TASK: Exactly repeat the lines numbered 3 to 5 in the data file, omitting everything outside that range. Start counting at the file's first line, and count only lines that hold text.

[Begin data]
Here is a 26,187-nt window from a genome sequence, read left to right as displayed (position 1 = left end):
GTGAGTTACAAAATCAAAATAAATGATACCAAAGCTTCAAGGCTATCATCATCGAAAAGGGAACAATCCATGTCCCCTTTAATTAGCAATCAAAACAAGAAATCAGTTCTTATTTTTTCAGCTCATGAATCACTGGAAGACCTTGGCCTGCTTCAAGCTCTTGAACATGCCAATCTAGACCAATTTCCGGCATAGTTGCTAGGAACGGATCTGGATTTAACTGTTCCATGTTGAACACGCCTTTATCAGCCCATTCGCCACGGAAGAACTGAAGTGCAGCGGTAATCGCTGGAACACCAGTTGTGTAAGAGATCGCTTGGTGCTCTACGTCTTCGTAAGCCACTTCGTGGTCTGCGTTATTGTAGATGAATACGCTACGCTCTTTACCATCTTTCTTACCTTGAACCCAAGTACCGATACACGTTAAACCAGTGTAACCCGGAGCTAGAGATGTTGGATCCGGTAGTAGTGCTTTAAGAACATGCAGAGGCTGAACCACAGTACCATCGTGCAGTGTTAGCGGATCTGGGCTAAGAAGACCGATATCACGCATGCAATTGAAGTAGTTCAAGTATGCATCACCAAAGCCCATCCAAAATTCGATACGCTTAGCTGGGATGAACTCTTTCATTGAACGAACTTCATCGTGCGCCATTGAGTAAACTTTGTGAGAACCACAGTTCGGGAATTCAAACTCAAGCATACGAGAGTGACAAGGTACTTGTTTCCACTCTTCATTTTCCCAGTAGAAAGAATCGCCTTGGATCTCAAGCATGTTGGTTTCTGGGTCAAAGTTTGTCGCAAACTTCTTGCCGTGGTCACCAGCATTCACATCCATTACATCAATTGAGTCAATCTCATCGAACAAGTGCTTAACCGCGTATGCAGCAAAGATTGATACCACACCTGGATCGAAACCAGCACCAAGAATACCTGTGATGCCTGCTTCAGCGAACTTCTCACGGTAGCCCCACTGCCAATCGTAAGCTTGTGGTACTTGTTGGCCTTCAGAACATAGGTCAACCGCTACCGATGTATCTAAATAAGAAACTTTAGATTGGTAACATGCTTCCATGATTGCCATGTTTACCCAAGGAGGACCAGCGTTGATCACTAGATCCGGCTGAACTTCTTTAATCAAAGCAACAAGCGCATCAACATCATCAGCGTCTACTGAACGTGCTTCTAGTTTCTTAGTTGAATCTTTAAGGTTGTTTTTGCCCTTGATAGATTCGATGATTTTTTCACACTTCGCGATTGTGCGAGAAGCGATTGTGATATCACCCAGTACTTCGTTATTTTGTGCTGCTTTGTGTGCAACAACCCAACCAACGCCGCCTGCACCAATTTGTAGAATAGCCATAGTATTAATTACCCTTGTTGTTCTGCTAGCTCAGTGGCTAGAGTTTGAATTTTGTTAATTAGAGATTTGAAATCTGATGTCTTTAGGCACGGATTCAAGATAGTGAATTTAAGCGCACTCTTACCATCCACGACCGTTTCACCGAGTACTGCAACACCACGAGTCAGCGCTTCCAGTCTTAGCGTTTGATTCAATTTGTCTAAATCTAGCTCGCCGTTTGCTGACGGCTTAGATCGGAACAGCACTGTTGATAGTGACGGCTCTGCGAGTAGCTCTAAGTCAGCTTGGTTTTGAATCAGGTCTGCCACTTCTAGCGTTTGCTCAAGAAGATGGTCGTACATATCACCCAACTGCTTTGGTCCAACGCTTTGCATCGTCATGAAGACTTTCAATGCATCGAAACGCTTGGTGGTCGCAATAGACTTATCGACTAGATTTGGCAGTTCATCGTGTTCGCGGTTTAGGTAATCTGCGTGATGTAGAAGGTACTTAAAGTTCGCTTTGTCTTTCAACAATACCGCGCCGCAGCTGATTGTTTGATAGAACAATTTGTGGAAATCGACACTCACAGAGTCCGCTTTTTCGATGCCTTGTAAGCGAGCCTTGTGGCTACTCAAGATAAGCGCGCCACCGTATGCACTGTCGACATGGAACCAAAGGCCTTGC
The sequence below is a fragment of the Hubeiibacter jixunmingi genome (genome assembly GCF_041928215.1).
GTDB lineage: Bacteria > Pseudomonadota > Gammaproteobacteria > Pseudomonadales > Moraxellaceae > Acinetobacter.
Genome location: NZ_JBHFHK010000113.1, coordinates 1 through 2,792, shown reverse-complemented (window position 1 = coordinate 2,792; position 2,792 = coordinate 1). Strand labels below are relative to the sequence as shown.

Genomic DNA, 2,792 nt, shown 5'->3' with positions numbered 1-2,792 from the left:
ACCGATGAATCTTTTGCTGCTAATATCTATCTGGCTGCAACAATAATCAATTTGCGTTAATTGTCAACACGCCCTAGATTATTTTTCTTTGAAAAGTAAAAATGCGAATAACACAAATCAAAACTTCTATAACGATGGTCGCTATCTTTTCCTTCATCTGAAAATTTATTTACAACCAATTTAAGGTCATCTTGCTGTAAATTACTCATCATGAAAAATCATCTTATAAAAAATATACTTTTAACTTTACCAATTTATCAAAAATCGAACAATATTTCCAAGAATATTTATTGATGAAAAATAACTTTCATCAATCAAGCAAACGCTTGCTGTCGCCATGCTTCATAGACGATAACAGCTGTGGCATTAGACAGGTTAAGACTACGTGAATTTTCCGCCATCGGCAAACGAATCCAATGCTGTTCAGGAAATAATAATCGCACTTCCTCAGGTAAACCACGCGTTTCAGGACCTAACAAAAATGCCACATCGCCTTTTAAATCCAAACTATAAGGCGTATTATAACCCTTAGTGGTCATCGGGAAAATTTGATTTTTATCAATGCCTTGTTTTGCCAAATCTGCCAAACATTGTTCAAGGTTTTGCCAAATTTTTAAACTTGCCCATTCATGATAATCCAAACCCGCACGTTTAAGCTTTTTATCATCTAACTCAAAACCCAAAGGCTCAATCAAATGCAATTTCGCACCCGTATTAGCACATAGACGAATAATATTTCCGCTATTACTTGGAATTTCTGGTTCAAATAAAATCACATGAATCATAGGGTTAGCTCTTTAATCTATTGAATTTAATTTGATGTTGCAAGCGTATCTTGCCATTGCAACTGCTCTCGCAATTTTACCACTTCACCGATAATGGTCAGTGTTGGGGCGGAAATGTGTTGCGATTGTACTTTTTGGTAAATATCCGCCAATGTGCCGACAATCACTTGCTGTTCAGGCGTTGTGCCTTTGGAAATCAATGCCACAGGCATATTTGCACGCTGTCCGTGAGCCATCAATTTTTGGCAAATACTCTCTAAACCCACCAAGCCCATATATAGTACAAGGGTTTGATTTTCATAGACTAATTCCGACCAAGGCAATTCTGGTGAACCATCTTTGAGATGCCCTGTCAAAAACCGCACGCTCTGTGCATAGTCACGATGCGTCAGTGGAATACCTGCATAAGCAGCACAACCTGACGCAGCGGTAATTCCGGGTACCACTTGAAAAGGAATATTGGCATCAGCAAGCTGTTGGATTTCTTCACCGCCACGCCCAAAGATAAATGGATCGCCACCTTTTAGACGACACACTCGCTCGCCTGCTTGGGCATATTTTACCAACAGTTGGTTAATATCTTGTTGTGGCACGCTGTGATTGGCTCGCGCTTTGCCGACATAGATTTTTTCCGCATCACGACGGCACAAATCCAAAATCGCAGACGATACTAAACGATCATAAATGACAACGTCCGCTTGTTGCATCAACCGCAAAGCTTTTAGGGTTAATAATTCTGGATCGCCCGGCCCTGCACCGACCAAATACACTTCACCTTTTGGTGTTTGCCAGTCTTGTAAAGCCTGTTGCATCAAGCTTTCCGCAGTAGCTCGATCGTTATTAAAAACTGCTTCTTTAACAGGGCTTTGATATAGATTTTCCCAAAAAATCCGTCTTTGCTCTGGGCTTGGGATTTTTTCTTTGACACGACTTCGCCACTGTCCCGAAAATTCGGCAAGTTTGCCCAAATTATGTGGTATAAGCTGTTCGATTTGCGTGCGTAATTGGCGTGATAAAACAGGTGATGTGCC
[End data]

The sequence below is a fragment of the Hubeiibacter jixunmingi genome (genome assembly GCF_041928215.1).
GTDB lineage: Bacteria > Pseudomonadota > Gammaproteobacteria > Pseudomonadales > Moraxellaceae > Acinetobacter.
Genome location: NZ_JBHFHK010000113.1, coordinates 1 through 2,792, shown reverse-complemented (window position 1 = coordinate 2,792; position 2,792 = coordinate 1). Strand labels below are relative to the sequence as shown.